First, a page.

A section of the Trans-Canada Highway between Charlottetown and the Confederation Bridge, not yet discussed by the P.E.I. government, is just as dangerous as one slated for major upgrades, CBC News has learned.


The green line shows the planned new route of the highway through Bonshaw. The blue line is the existing road. (Province of P.E.I.)

Despite vocal opposition, the government is going ahead with a $16-million realignment of the Trans-Canada at Bonshaw. Premier Robert Ghiz and Transportation Minister Robert Vessey have argued the primary reason for the realignment is safety.

Before settling on the Bonshaw section, the government discussed four sections of highway as possibilities for upgrades. Not included on that list was a short stretch in DeSable, which, in an analysis provided to the CBC News by the province, has a collision rate that is virtually the same as the eastern leg of the Bonshaw project, and higher than the western leg.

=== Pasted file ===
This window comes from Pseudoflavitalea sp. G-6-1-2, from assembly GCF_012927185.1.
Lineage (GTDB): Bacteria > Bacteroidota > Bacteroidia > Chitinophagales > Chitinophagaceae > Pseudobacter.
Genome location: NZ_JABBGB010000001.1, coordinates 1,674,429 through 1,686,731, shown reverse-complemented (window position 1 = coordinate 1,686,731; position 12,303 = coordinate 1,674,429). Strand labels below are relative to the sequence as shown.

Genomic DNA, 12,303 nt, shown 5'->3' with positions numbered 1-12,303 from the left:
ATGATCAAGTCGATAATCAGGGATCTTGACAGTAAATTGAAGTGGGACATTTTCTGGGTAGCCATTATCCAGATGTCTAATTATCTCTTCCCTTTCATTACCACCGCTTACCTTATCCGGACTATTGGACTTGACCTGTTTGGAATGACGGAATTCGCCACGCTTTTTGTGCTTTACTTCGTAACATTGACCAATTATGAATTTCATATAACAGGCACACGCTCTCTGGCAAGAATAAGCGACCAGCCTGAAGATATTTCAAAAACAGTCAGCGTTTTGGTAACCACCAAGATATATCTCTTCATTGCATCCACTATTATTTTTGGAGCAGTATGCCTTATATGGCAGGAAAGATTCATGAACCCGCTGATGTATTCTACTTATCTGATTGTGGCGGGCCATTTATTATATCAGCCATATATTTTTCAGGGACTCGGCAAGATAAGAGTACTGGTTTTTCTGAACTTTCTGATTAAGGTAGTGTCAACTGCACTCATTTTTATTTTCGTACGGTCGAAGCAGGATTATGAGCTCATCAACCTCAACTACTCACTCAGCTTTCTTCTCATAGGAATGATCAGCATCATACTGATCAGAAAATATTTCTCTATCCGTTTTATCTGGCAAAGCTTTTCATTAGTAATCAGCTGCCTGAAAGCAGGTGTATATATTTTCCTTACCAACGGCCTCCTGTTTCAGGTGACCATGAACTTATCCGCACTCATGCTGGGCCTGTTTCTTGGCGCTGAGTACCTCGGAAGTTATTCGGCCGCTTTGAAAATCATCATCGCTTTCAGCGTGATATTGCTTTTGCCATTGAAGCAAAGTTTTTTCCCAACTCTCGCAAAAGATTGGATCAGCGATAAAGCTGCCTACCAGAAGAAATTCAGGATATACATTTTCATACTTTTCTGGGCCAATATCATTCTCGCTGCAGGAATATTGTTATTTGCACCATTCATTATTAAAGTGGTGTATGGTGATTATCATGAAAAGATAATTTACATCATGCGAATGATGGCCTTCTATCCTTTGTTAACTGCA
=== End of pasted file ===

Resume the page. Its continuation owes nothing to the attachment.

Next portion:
The provincial analysis that gives the Bonshaw section a higher collision rate includes accidents from outside the section to be realigned. Provincial chief engineer Steven Yeo defended the analysis.

"You're talking about a minor change to a number that wouldn't influence the decision on this project or any other alignment," said Yeo.

"If the accident occurred within the influence of the intersection [inside the area], at times those are incorporated into another [section of highway.]"

The province said there were other considerations besides collision rates that it took into account when making the decision about which section to improve, such as the grade of the highway and the sharpness of curves.

For mobile device users: Did the province make the right decision in choosing to realign the Bonshaw section of the Trans-Canada Highway? 

Trans-Canada Highway Collision Rates